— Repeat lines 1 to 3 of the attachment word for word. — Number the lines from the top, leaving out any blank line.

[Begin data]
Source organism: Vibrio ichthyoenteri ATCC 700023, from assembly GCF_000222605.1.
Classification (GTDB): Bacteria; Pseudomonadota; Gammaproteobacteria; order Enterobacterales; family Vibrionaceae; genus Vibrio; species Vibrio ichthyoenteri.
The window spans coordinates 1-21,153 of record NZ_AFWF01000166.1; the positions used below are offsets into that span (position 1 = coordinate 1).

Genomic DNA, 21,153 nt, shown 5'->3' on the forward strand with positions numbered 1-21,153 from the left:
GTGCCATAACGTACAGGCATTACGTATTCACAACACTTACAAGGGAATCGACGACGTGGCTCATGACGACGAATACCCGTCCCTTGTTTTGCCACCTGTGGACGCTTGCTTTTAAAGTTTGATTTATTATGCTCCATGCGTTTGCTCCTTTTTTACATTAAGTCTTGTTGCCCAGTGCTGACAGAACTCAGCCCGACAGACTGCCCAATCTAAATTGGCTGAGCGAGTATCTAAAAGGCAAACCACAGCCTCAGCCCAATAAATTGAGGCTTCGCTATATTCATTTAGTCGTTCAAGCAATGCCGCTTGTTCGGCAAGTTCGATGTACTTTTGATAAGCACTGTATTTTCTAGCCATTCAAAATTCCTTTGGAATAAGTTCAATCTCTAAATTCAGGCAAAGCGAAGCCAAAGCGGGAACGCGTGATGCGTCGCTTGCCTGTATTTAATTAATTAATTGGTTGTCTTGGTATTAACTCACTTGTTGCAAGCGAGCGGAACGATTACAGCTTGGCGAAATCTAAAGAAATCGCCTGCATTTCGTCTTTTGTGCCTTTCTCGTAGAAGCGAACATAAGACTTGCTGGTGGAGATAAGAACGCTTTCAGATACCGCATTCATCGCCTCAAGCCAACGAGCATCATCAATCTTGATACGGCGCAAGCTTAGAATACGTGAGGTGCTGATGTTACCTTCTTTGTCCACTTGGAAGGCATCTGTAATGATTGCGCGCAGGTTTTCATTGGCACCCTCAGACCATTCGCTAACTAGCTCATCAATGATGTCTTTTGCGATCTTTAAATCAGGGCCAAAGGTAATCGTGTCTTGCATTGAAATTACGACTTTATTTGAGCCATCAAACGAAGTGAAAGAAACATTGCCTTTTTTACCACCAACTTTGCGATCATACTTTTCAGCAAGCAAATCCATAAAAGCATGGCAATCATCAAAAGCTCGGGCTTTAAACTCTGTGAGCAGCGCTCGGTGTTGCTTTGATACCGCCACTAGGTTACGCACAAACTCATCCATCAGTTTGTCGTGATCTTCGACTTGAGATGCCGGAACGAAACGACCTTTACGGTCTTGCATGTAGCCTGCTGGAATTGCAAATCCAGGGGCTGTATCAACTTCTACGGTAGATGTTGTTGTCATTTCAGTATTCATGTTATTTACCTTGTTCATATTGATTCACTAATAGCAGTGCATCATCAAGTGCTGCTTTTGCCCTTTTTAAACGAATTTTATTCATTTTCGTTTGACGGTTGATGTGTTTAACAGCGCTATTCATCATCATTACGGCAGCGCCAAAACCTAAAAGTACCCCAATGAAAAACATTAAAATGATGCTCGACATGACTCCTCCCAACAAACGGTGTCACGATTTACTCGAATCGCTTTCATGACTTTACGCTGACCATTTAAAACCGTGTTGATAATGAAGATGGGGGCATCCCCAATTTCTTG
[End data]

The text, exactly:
Source organism: Vibrio ichthyoenteri ATCC 700023, from assembly GCF_000222605.1.
Classification (GTDB): Bacteria; Pseudomonadota; Gammaproteobacteria; order Enterobacterales; family Vibrionaceae; genus Vibrio; species Vibrio ichthyoenteri.
The window spans coordinates 1-21,153 of record NZ_AFWF01000166.1; the positions used below are offsets into that span (position 1 = coordinate 1).